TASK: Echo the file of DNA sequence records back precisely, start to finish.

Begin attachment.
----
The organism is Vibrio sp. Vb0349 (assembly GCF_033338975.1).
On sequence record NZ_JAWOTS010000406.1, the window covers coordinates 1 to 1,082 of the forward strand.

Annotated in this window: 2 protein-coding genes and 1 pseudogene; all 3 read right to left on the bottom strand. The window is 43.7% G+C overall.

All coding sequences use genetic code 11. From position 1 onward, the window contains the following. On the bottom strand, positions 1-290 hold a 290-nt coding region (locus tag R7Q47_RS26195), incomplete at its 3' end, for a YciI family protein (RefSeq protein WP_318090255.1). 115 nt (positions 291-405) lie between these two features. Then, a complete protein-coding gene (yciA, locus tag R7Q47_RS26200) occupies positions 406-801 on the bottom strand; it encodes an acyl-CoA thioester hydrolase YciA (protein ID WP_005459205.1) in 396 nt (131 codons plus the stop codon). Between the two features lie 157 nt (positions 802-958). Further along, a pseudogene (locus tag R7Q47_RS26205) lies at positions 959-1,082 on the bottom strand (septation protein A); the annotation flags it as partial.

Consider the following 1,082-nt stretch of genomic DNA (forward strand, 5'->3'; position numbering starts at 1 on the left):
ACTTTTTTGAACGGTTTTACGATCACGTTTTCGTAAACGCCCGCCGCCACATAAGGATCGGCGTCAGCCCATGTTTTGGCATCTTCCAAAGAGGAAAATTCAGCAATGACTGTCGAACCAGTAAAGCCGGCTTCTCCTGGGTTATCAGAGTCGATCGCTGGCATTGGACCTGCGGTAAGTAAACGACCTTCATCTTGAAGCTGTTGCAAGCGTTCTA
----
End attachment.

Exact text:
The organism is Vibrio sp. Vb0349 (assembly GCF_033338975.1).
On sequence record NZ_JAWOTS010000406.1, the window covers coordinates 1 to 1,082 of the forward strand.

Annotated in this window: 2 protein-coding genes and 1 pseudogene; all 3 read right to left on the bottom strand. The window is 43.7% G+C overall.

All coding sequences use genetic code 11. From position 1 onward, the window contains the following. On the bottom strand, positions 1-290 hold a 290-nt coding region (locus tag R7Q47_RS26195), incomplete at its 3' end, for a YciI family protein (RefSeq protein WP_318090255.1). 115 nt (positions 291-405) lie between these two features. Then, a complete protein-coding gene (yciA, locus tag R7Q47_RS26200) occupies positions 406-801 on the bottom strand; it encodes an acyl-CoA thioester hydrolase YciA (protein ID WP_005459205.1) in 396 nt (131 codons plus the stop codon). Between the two features lie 157 nt (positions 802-958). Further along, a pseudogene (locus tag R7Q47_RS26205) lies at positions 959-1,082 on the bottom strand (septation protein A); the annotation flags it as partial.

Consider the following 1,082-nt stretch of genomic DNA (forward strand, 5'->3'; position numbering starts at 1 on the left):
ACTTTTTTGAACGGTTTTACGATCACGTTTTCGTAAACGCCCGCCGCCACATAAGGATCGGCGTCAGCCCATGTTTTGGCATCTTCCAAAGAGGAAAATTCAGCAATGACTGTCGAACCAGTAAAGCCGGCTTCTCCTGGGTTATCAGAGTCGATCGCTGGCATTGGACCTGCGGTAAGTAAACGACCTTCATCTTGAAGCTGTTGCAAGCGTTCTA